0 means No Rating.  Or in other words, I don’t feel like I can judge you on this.

1 means Bad.  A rating of 1 means you sucked at whatever it was.

2 means Below Average.  This means you performed worse than I would expect.

3 means Average.  Meaning you performed as expected.

4 means Above Average.  You exceeded my expectations.

5 means Excellent.  You are awesome.

In most cases, people are Average.  To get Above Average in Attitude, for example, you just need to be gracious when you lose… or win.  To get Excellent, you need to also chat and be a good natured guy.  If you are silent the entire game, I cannot give you anything other than Average because there is nothing to base it on.  The ratings are from Bad to Excellent, not from I Want To Kill Them to Didn’t Piss Me Off.  There is a phrase where they call something “going above and beyond” and this is what they mean, you have to go Above and Beyond the Average to get better than an Average rating.

The problem is, people don’t see it that way.  3 out of 5 is a 50%, its halfway, and 50% is failing.  Most user based rating systems end up being all but useless for the same reason.  People being rated expect to be given the highest score possible unless there is a problem, and even then most of them want to still get the highest score possible after explaining or fixing the problem through other channels.  People rating others get pulled into the retaliation loop where they are giving higher ratings than they should because they don’t want to be rated poorly themselves.  And then most importantly, the site/game/whatever that is using the rating system, if they allow comments, usually have the length limited to the point where meaningful comments are not allowed.

I don’t know if there is any solution… you want to have the ratings to assist you in avoiding problem users, but the ratings can be, and are being, gamed so you don’t even know if a problem user is really a problem user.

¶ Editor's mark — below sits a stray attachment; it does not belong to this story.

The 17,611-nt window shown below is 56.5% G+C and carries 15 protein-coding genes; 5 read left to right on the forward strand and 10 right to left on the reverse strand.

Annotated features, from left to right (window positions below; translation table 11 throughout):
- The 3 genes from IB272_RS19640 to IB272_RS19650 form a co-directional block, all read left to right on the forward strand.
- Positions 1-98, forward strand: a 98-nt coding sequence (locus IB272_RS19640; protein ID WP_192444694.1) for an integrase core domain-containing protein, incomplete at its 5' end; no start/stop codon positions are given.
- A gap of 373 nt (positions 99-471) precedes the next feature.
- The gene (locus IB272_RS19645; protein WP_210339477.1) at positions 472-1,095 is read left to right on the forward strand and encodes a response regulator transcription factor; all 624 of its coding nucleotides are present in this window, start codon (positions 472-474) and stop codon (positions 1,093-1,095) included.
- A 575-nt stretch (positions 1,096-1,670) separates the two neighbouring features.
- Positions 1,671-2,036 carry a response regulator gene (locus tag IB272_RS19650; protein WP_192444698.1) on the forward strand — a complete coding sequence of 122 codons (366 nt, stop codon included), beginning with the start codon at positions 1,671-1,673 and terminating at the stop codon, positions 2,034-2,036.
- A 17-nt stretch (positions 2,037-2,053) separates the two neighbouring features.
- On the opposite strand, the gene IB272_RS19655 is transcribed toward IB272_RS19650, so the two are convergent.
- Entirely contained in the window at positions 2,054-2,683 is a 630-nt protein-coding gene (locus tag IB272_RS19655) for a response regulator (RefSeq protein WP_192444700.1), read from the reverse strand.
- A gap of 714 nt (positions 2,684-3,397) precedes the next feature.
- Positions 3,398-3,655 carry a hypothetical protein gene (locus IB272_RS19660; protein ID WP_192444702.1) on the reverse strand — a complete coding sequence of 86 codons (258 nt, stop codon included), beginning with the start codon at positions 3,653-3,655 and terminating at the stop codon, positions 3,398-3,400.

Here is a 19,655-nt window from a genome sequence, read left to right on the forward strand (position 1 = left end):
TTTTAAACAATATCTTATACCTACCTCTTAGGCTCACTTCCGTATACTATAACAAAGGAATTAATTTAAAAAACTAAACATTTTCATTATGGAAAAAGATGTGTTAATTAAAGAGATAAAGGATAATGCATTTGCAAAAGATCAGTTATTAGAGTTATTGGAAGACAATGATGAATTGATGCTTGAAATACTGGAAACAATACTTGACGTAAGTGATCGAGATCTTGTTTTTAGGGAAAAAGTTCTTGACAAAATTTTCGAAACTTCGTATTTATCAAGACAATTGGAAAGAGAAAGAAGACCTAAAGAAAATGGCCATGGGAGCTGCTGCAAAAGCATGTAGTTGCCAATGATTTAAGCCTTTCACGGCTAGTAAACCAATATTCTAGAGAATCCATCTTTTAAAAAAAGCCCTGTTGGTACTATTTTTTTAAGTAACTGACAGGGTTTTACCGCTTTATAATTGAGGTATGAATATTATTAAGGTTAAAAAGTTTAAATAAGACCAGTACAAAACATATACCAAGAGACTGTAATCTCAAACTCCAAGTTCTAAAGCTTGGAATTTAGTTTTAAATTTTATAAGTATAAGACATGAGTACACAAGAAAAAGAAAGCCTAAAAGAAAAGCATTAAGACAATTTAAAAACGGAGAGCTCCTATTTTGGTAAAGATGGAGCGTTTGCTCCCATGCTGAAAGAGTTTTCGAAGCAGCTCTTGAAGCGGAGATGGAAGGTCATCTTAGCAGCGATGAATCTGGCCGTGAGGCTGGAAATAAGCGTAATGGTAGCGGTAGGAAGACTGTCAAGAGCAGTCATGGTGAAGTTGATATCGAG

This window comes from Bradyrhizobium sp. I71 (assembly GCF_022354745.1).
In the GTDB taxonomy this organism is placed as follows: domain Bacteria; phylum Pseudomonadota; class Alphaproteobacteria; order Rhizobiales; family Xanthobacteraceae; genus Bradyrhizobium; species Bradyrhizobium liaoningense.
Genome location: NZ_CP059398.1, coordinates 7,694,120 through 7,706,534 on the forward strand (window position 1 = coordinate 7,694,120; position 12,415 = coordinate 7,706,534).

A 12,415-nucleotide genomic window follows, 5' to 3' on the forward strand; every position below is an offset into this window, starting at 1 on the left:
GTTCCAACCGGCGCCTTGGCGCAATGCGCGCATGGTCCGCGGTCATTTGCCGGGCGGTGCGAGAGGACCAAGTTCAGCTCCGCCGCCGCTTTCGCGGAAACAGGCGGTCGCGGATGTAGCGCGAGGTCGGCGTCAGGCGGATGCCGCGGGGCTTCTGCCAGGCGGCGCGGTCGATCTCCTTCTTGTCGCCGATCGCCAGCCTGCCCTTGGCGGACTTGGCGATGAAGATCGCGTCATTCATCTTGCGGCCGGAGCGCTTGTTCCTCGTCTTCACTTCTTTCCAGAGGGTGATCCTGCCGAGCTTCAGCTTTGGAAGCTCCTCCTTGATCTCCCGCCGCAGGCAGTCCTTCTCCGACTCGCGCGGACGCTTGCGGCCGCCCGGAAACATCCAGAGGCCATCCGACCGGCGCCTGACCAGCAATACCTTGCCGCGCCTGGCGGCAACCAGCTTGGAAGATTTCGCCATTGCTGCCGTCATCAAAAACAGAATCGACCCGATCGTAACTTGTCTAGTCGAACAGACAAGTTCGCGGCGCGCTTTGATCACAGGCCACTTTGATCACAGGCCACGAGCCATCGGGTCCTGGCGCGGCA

One comment

  1. This is a common “1 star bandit” problem that really shows the weakness of any server-wide rating system: One idiot- whose opinion we likely can’t trust anyway- can mess the whole thing up.

    Even more complex. You’re a creative player that does very well, but doesn’t template or take FOTM builds. I’m a religious FOTM follower (I’m not). We’re likely to rate each other more negatively than people that share our views.

    Wouldn’t it be better if pro-FOTM’ers could find other like-minded people, while anti-FOTM’ers could do the same?

    Serverwide ratings pretend we all have the same interests and prevent this.

    Is there a solution?

    Well, it substantially increases database load, but what if you only got the ratings from those people that you rated favorably, more like a social networking site. Essentially, it’s a kind of “friends’ referral system. (In theory, you can even extend this to your friends’ friends’ referrals)

    Now, you’re seeing a rating that’s been applied by people that you liked- that shared more of your priorities and interests, so the people they rate favorably or negatively might also resonate the same with you.

    Moreover, the 1-star bandit is powerless unless he first is able to convince people to LIKE him.